- August 5, 2018
- Posted by: Trading
- Category: News
FUNDAMENTAL FORECAST FOR CNH: Neutral
- PBOC stepped in to support the Yuan; it may continue to calm the currency next week.
- A dilemma restricts PBOC’s monetary policy; new officials could bring fresh insights.
- Trade figures will reveal damages of the US-China trade war; China likely was hurt more.
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The Chinese currency extended losses against the U.S. Dollar for the eighth consecutive week in both onshore and offshore markets. On Friday, the USD/CNH hit 6.9126, the weakness level for the Yuan since May 2017. Yet, the pair has pulled back following the support by China’s Central Bank. Looking forward, a heavy economic calendar have the Yuan at risk from home. In addition, the on-going US-China trade war and China’s domestic financial risks will continue to weigh on the Yuan rate.
PBOC’s RRR Hike on FX Forwards, Yuan Reference Rate & Foreign Reserves
China’s Central Bank raised the reserve requirement ratio (RRR) on foreign exchange forwards on Friday, from 0% to 20%. Chinese banks offer FX forwards to companies that want to hedge against the currency risk in the future. When the Yuan is weak, companies tend to purchase FX forwards, for instance USD forward. Then the bank that offers the product will purchase the underlying asset, USD, in the spot market, to make sure it can provide the asset in the future. Then this increases the demand in USD and then further escalate Yuan’s selling in the spot market.
PBOC’s RRR hike on FX forwards basically will increase the cost of the Yuan short. As discussed before, too fast devaluation will increase regulators’ concerns on financial risks, despite that it can help make up for some losses led by the US tariffs. In the coming week, the PBOC may continue to calm the Yuan which has tumbled for eight weeks, through the daily reference rate. Also, a panic mood in the currency market could trigger large capital outflows, which will hurt China’s foreign reserves. The July figure to be released on Tuesday will reveal some clues on the matter.
Monetary Policy Dilemma, New Yuan Loans & New PBOC/FX Officials
Concerns on the effectiveness of the country’s monetary policy have rose. China’s Politburo meeting hints that monetary policy will not be a primary tool to support the economy. It does not mean that the tool is no longer important; instead, the Financial Stability and Development Committee pointed out it is that monetary policy’s transmission mechanism needs to be improved.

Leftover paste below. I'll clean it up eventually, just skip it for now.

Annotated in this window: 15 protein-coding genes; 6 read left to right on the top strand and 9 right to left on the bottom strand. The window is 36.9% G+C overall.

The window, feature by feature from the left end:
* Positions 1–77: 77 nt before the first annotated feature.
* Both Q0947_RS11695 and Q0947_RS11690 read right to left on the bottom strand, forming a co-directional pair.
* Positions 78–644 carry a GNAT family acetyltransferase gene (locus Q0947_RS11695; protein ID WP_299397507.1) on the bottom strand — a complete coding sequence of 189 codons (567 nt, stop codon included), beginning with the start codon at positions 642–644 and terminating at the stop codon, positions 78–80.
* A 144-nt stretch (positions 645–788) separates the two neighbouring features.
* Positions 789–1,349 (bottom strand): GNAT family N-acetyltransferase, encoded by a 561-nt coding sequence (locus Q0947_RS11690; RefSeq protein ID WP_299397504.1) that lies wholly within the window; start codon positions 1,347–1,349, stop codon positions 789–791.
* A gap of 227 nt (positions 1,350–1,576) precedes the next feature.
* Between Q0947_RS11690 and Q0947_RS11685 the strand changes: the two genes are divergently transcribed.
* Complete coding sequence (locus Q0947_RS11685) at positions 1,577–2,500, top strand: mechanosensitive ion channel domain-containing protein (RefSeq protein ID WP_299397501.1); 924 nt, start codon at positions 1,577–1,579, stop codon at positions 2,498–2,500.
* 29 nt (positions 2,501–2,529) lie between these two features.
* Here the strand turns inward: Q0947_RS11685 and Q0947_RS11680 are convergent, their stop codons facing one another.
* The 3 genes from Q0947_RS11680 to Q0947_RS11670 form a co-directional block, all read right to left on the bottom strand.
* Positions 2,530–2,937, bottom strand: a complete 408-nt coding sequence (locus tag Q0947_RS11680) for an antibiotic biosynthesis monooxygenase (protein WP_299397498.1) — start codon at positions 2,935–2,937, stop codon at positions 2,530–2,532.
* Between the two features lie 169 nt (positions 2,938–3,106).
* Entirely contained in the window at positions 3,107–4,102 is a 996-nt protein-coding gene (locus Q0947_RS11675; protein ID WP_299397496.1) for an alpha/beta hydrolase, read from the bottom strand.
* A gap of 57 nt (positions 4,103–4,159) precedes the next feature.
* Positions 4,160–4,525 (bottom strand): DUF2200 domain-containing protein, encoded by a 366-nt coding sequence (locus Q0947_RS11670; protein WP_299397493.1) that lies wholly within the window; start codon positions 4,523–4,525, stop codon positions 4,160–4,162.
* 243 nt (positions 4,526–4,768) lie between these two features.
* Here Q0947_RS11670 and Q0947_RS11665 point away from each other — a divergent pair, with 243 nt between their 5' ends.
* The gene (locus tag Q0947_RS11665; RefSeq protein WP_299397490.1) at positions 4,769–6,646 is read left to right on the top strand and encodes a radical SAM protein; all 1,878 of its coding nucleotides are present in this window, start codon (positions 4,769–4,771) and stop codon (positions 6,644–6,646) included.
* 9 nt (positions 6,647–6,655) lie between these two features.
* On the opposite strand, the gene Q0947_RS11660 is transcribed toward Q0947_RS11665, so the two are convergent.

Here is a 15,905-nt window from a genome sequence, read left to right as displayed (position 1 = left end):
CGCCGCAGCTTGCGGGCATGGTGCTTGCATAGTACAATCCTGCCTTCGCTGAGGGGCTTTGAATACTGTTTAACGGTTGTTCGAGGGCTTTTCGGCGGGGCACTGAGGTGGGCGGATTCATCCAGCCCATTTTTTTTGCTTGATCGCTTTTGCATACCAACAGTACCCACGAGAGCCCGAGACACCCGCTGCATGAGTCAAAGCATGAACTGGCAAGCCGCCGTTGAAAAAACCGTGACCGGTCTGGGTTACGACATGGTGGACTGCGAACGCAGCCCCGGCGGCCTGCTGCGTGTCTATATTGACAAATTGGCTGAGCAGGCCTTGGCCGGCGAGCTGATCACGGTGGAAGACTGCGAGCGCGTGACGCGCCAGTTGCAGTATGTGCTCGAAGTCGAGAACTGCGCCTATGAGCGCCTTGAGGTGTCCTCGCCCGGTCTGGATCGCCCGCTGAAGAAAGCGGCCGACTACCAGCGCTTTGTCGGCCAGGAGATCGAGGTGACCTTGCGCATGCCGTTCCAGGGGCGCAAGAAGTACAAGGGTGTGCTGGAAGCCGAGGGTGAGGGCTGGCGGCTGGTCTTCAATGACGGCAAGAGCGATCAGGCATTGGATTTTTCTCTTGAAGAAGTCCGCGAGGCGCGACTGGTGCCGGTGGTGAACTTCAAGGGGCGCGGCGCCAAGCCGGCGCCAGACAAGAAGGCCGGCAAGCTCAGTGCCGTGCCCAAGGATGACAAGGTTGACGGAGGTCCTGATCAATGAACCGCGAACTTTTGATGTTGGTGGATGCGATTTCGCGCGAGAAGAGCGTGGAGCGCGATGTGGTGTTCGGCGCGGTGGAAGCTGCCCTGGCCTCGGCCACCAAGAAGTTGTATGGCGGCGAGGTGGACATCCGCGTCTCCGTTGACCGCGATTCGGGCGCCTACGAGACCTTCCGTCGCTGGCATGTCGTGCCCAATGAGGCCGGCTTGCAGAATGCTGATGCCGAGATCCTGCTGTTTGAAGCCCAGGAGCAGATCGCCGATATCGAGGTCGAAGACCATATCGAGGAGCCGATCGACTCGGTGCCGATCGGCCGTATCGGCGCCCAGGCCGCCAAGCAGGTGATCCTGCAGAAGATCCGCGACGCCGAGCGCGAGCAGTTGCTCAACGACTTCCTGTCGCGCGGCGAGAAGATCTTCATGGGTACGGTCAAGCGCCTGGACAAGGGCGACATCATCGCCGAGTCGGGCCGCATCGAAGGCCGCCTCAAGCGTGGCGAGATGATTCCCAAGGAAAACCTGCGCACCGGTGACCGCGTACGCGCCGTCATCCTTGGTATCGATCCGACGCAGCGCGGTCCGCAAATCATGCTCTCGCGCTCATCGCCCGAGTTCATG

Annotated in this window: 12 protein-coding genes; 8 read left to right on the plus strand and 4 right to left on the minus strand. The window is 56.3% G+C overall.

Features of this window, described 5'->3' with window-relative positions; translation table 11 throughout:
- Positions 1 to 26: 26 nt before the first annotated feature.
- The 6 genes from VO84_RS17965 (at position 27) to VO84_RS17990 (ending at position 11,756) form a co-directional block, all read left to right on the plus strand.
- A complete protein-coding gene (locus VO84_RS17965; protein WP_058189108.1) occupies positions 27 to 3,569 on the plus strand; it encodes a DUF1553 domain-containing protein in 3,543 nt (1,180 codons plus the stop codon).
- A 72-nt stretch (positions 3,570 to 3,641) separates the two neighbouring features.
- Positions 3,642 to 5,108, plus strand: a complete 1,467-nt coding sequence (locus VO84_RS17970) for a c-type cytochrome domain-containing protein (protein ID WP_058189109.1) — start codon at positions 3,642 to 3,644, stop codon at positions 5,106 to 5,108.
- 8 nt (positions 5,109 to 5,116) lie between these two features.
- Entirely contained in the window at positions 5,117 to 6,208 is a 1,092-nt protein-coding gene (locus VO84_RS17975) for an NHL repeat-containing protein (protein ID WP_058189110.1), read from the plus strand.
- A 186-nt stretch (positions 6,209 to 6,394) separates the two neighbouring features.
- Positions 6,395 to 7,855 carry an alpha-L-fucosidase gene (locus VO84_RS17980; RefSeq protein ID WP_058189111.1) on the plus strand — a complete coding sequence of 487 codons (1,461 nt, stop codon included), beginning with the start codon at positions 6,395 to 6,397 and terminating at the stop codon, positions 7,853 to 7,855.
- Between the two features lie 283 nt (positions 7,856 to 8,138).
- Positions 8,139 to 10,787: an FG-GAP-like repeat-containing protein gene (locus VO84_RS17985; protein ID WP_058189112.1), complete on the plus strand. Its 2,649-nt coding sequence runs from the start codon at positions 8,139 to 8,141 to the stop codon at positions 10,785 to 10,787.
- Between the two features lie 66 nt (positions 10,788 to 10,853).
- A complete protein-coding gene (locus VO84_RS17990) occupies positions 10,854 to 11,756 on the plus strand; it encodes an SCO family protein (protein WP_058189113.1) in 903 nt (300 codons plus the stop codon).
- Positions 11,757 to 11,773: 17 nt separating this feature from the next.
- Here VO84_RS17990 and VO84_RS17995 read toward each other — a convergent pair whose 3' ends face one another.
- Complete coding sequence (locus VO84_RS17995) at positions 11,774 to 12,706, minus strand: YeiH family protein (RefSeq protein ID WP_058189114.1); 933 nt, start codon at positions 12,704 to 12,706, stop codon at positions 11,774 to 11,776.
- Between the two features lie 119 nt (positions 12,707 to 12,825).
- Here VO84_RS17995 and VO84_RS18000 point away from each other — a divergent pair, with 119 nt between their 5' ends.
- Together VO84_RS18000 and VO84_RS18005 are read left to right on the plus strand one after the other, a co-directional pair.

With a less effective mechanism, China’s Central Bank faces a dilemma: on one hand, many companies are in short of cashes and find it hard to borrow from banks. They need more liquidity. On the other hand, the price bubble risk in the real-estate sector remains elevated, with home loads continuing to pile up. This constrains the regulator to launch broad easing measures. In the coming 1-2 weeks, China has an unscheduled release on July New Yuan Loans. The proportion of home loans will provide clues of how serious of the price bubble risk is.
This past week, the PBOC hired two new deputy governors and SAFE, China’s FX regulator, hired one. The new officials who had decades of experience in multiple financial sectors may help the Central Bank to come up better solutions to the policy dilemma and other challenges in the financial market.
July Trade Figures and US-China Trade War
China will release the exports and imports prints for July on Wednesday. The impact of US tariffs on $34 billion Chinese products to Chinese exporters (as well as US exporters) may begin to be seen. Over the past week, the two sides have taken more hostile actions than cooperative moves. And it seems that the hits on China were more harmful than the other way around:
The US Trump administration threatened to increase tariffs from 10% to 25% on the $200 billion worth goods from China. In addition, the US Commerce Department added 44 Chinese companies to its export control list. On China’s end, the Chinese Commerce Department announced to impose tariffs on $60 billion US products for retaliation. One positive move is the meeting of Chinese Foreign Affair Minister and US Secretary of State, though no real progress is achieved.
— Written by Renee Mu, Currency Analyst with DailyFX